Challenge Accepted

The SWNP City-wide Nature Challenge

The late afternoon sun shone down over a wildflower-rich grassy clearing at the Southwest Nature Preserve in Arlington, between the gnarled, lichen-covered branches of post oak and blackjack, their trunks flanked by saw greenbrier that sprouted amid a carpet of fresh shoots of poison ivy. I was here for the city wide nature challenge, a day-long event in which citizens attempt to record the most species.  It was a great opportunity to get out into the field, and to contribute some data as well. 

The rays cast metallic jade shards of light off of the elytra of beetles zipping and darting about in a delicate rosy-white bed of evening primrose. They caught my eye, and I veered from the trail and knelt among the flowers to observe them. At this closer level I could identify them as far as the tribe Agrilini. These beetles emerge from the bark of various trees in late spring after spending many months as larvae, where they feasted on the fibrous tissue beneath the bark. 

The buprestids weren’t the only invertebrates moving on this warm Saturday on the tail end of April. A rotund black and white scarab with dense golden setae was rolling around in the center of one of the primrose blossoms like a drunken bee. It was a Texas flower scarab (Trichiotinus texensis), a common species this time of year. It detected my presence and buzzed away on veined amber wings. The bright contrasting colors of black and yellow and white were suggestive of a bee or wasp, which the beetle mimics quite splendidly whether in flower or flight.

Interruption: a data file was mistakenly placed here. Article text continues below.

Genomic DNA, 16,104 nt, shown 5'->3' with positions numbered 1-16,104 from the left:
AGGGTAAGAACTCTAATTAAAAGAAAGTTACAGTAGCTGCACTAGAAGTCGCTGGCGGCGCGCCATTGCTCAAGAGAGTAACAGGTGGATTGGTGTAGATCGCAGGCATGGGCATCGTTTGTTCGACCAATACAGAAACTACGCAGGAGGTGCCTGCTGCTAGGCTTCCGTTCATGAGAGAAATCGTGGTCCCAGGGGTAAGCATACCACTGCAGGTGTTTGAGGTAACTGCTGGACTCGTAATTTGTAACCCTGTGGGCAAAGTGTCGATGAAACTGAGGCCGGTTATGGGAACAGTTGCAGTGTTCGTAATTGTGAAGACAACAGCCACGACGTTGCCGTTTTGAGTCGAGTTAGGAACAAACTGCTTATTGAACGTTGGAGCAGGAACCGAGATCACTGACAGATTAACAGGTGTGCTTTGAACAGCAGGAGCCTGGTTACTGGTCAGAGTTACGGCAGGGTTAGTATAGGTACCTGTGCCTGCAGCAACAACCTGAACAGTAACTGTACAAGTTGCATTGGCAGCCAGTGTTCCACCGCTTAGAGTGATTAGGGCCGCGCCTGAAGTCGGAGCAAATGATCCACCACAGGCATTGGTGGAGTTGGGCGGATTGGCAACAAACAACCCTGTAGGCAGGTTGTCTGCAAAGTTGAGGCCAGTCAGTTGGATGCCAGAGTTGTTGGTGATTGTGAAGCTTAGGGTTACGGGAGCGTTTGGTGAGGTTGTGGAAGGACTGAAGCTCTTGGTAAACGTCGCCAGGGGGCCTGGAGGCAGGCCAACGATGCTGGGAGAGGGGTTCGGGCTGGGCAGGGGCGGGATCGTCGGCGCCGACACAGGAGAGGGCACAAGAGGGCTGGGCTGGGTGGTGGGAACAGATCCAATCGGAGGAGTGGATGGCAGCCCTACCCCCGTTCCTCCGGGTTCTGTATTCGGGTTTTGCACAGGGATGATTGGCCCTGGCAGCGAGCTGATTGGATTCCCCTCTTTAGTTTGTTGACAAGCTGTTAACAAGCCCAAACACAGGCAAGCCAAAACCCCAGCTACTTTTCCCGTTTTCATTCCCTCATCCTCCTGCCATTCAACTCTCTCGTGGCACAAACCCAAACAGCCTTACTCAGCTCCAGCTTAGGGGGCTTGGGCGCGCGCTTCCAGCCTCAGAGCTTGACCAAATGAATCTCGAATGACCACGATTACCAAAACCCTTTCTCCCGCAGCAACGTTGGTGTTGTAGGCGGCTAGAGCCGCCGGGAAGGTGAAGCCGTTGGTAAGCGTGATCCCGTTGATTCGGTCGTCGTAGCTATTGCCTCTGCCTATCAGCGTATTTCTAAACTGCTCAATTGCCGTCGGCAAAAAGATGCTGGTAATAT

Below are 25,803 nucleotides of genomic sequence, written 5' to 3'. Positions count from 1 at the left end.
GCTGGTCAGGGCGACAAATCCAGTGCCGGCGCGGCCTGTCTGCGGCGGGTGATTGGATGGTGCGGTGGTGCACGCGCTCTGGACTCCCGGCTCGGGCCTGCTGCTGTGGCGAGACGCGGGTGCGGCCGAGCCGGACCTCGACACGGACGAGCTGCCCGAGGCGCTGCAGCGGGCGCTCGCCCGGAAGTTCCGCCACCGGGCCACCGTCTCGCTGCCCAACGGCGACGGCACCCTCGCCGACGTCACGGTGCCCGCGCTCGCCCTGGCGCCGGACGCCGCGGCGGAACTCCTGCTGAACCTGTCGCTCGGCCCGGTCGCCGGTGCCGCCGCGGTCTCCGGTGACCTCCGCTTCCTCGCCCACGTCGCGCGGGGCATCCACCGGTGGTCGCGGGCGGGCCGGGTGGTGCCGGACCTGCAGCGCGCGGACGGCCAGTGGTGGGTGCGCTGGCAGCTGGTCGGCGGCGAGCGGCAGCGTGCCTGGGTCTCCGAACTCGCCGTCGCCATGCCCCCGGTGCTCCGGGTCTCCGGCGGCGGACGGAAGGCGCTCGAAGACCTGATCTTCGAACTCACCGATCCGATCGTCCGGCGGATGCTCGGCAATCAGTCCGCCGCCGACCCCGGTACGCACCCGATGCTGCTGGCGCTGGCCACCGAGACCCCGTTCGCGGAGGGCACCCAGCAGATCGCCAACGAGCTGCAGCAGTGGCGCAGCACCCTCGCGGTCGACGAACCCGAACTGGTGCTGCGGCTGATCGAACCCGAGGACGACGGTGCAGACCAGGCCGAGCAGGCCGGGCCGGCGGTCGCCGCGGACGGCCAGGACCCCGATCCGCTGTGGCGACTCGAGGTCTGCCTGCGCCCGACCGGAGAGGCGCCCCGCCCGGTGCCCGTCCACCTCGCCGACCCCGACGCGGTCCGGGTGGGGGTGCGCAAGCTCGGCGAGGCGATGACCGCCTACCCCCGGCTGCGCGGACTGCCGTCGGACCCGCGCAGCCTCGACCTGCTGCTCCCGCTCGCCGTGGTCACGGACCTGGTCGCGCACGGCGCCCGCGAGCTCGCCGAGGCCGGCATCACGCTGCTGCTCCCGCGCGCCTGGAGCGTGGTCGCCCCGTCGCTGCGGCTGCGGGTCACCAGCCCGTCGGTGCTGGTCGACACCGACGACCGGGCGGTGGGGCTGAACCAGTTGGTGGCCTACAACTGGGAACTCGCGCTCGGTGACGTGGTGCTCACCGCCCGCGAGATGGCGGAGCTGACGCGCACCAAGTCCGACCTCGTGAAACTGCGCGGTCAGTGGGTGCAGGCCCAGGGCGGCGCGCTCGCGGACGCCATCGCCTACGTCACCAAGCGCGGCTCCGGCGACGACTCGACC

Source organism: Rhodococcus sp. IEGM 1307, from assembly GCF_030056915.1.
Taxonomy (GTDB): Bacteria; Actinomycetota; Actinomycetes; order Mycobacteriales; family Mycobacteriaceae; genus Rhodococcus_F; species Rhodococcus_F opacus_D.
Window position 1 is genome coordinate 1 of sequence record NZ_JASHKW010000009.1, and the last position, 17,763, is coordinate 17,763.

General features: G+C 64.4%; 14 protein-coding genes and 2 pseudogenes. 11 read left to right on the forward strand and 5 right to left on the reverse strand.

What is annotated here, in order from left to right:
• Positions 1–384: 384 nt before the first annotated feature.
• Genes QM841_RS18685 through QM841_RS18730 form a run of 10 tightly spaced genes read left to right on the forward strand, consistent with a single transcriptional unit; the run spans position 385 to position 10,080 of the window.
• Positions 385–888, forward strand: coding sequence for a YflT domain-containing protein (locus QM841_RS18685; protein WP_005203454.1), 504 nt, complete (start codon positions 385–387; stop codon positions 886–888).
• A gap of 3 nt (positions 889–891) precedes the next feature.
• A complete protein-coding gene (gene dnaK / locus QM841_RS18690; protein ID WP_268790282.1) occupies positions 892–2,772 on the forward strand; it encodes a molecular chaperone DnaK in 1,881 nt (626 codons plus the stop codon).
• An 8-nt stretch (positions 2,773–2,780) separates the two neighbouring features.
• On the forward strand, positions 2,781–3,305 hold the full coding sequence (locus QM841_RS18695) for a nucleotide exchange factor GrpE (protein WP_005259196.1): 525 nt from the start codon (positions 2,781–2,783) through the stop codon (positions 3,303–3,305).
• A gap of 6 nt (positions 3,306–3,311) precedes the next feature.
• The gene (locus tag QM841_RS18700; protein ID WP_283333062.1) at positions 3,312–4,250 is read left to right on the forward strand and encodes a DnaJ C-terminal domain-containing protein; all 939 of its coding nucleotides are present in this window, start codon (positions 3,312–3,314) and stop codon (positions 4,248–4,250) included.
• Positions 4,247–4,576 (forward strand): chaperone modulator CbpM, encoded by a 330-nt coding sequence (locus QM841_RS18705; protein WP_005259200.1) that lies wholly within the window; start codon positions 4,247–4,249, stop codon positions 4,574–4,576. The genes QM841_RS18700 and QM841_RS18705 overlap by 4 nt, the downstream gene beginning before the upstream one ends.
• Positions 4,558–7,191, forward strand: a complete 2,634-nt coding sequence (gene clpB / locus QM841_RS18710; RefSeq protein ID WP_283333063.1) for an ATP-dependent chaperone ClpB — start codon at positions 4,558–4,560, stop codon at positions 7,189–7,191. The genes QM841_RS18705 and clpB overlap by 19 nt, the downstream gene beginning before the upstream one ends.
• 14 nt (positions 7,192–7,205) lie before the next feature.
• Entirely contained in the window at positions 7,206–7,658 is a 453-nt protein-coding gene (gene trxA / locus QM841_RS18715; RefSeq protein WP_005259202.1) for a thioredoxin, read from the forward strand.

Another nearby insect also watched it go, somehow wise to its true identity, for had it been an actual bee the creature would have followed. This was a bee assassin (Apiomerus spissipes).  In spite of its small size, it is a formidable predator, as its name suggests. Dressed in a mosaic pattern of maroon, yellow and dark brown that, when viewed from above, somewhat resembles a tribal face, it is well-concealed among the grasses and flowerheads. This is a member of the true bugs, and it is usually an ambush predator, perching in sunny patches in open areas, concealed amid the blooms of wildflowers as it waits for a visiting pollinator. The bug’s proboscis acts as a hypodermic needle, injecting a paralyzing venom that slows the victim’s movements before converting into a vacuum tube and sucking up its juices like a grim smoothie.

Eventually Michael and the group of contributors arrived, and we met with Nic Martinez at a pond near the front of the property. The goal was to drag a sein through the murky brown water in hopes of turning up some of its hidden aquatic denizens, but the mud was deep and thick, and it was instead decided that we dip from the shoreline with mesh nets intended for such purpose. In this manner we turned up robust, mud-mottled dragonfly and tuft-tailed damselfly naaids, as well as cricket frogs, tadpoles, and fairy shrimp. Behind us the newly emerged adult dragonflies tried out their new wings over the pond surface. One of them, a common whitetail, perched on a reed at water’s edge.